The pervasiveness of soil erosion associated with conventional farming practices and the threat that soil degradation poses to the long-term sustainability of American agriculture are well known. Soil with a constant cover of plant material is much less prone to erosive forces. Two main strategies are currently being employed to gain the erosion control benefits of constant plant cover: 1) growers are experimenting with no-till and other conservation tillage systems, and 2) the federal government has established the Conservation Reserve Program (CRP). We are developing a third strategy to utilize plant cover for erosion control: the use of perennial cultivars of wheat as an alternative cropping system. We envision perennial wheat as an important new tool for soil conservation that will function as a complementary strategy with conservation tillage and CRP. With grant support from the Fund for Rural America (Grant # 97-36200-5183) and the WSARE: USDA/ CSREES program (Grant # SW01-039), we have produced over 5,000 lines of perennial wheat from crosses between the most highly adapted annual wheats grown in the Pacific Northwest (PNW), and perennial wheatgrasses from the genus Thinopyrum, a genus whose members are closely related to wheat. Our perennial wheat lines have been tested in the field for the past eight years by farmers with perennial wheat nurseries on their land.
Perennial wheat offers many potential advantages over other cropping system approaches to the sustainable production of small grains on highly erodable land. By retaining constant groundcover over multiple years, wind and water erosion can be dramatically curtailed. Perennial wheat offers the potential for wildlife habitat, for the efficient use of available water resources, the provision of a potent carbon sink, and the potential to integrate straw retrieval and management into small grain cropping systems. Perennial wheat will provide an excellent buffer crop along watercourses to prevent runoff of sediment and agricultural chemicals (Washington State Dept. of Ecology grant # FP04007). Substantial reductions in production cost should be realized through the requirement for fewer field operations compared with annual cropping systems. We have been working on developing perennial wheat for over nine years. The second three-year phase of our perennial program was funded through a grant from the Fund for Rural America, aimed at developing perennial germplasm adapted for production in the PNW. Our perennial program now includes over 5,000 lines, some advanced as many as eleven generations (BC2F6). We have used wheatgrasses (Thinopyrum species) as the main source of perennial growth habit in wheat (38). These species were chosen because of their wide adaptability, survivability, ease of crossing, disease resistance, yield potential, and threshability (10, 11, 12, 13, 14, 33). We have made several hundred crosses over the past nine years between Thinopyrum, Thinopyrum – wheat amphiploids, and the most widely grown hexaploid winter wheats in the Pacific Northwest (32). It is important to note that all hybridizations are done naturally. No GMO techniques are involved. The most advanced lines have been evaluated over a five-year period at three test plot locations in Washington State. The test plot locations, Washington State University Spillman Farm (Pullman, WA), Moore Ranch (Kahlotus, WA), and Schoesler Ranch, (Ritzville, WA), represent three distinct agronomic regions in low and intermediate rainfall areas. The primary selection criterion to date has been survivability.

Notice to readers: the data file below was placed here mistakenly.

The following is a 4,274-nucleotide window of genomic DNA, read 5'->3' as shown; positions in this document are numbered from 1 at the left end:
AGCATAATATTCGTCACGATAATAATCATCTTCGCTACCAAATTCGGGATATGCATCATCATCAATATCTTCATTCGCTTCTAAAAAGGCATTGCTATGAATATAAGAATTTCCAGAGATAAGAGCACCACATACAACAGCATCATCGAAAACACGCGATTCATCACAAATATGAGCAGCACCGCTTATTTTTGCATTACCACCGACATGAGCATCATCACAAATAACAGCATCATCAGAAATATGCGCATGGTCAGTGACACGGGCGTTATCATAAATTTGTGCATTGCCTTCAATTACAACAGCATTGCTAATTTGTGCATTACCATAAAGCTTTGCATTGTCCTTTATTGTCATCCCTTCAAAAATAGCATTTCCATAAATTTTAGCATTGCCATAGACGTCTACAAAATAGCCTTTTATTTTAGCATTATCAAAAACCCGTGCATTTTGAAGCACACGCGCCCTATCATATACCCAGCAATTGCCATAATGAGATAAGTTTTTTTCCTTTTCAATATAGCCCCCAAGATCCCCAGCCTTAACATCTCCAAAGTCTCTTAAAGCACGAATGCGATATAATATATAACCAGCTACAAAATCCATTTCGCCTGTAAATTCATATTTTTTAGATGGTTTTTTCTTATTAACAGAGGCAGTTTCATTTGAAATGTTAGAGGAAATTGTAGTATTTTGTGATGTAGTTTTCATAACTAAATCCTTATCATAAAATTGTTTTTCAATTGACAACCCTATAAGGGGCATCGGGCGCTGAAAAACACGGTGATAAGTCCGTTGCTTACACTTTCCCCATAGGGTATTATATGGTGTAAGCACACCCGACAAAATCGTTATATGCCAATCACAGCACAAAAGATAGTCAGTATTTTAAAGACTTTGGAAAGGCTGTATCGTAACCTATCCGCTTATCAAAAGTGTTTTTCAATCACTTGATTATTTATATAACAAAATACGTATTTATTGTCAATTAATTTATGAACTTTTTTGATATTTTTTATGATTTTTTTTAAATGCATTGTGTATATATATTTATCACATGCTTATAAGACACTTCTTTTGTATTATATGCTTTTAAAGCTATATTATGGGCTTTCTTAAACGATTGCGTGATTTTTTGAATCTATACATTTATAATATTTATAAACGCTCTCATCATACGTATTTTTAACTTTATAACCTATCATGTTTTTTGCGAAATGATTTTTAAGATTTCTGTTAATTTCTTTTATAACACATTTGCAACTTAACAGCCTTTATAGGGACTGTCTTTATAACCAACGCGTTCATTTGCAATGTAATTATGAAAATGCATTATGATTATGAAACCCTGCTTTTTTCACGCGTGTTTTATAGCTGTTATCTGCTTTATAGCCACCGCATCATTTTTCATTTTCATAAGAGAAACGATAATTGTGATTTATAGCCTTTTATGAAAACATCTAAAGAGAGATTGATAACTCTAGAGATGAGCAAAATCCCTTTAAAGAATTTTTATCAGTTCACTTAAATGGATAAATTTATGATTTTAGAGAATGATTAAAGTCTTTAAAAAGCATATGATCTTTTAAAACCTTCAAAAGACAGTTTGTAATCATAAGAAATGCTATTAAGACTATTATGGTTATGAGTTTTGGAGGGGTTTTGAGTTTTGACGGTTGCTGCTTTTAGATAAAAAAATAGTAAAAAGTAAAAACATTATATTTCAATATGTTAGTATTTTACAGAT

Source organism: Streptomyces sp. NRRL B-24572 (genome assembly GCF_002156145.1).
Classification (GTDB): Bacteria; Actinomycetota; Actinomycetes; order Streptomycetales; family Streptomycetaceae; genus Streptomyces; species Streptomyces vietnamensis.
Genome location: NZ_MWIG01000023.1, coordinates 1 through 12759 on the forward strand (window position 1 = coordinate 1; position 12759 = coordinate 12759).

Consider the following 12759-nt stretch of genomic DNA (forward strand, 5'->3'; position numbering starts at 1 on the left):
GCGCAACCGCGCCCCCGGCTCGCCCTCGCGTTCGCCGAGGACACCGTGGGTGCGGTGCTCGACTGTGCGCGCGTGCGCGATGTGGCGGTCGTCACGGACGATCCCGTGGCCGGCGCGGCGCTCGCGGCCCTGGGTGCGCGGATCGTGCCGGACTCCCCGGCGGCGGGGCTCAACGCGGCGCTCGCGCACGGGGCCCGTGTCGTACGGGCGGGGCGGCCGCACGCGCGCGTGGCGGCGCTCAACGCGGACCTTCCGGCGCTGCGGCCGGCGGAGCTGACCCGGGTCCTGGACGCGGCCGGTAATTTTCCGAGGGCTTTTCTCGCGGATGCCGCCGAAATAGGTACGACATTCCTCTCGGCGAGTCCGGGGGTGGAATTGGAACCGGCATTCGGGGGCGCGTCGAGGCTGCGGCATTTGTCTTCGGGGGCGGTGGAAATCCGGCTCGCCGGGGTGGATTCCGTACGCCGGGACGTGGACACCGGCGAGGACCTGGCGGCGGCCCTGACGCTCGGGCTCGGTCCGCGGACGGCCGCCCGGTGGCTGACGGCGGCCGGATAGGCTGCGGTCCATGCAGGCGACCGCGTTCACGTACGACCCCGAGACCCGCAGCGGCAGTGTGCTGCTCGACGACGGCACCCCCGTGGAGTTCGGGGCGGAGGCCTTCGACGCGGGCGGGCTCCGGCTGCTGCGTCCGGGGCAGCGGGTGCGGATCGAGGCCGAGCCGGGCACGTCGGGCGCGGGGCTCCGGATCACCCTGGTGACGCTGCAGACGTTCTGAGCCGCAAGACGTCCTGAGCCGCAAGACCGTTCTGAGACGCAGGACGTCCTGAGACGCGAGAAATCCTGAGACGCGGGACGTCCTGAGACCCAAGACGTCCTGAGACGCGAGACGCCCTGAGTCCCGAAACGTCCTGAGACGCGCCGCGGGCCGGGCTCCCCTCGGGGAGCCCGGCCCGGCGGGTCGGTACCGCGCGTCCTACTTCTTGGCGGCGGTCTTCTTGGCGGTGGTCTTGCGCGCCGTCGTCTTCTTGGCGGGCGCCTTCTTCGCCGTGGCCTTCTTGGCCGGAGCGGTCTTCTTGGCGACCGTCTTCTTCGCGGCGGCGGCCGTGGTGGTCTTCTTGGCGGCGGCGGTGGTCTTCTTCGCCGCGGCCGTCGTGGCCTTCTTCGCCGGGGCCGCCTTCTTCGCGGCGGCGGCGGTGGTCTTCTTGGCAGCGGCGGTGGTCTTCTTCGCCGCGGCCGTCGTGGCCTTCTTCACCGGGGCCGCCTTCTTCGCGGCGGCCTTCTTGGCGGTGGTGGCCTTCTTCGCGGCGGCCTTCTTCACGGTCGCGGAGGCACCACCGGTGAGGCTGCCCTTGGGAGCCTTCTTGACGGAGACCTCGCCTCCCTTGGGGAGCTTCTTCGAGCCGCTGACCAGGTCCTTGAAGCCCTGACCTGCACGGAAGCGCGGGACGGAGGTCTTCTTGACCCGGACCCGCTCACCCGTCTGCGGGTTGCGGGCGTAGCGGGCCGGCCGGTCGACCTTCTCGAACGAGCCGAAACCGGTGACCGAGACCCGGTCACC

One of the main objectives of our Fund for Rural America Grant was to determine the most significant disease pressures within perennial plots and the resistance/susceptibility of our perennial lines. Disease pressures were presumed to be one of the biggest obstacles to the successful establishment of perennial wheat because of the constant source of host tissue for pathogen populations in this cropping system. An extensive screening process for disease resistance and susceptibility of the amphiploids that have acted as parents for many of our advanced lines has been completed using both field evaluation and laboratory testing. This work, which resulted in an M.S. Thesis (5), focused on eyespot, Cephalosporium stripe, and wheat streak mosaic virus. These are the main pathogens of concerns in the low to intermediate rainfall areas where we envision an important agronomic role for perennial wheats. As expected (6, 7, 8) the Thinopyrum parents of these amphiploids provided significant resistance to each of these diseases (5, 9, 31). Based on field observation, many of our advanced lines have retained these resistances through the breeding process.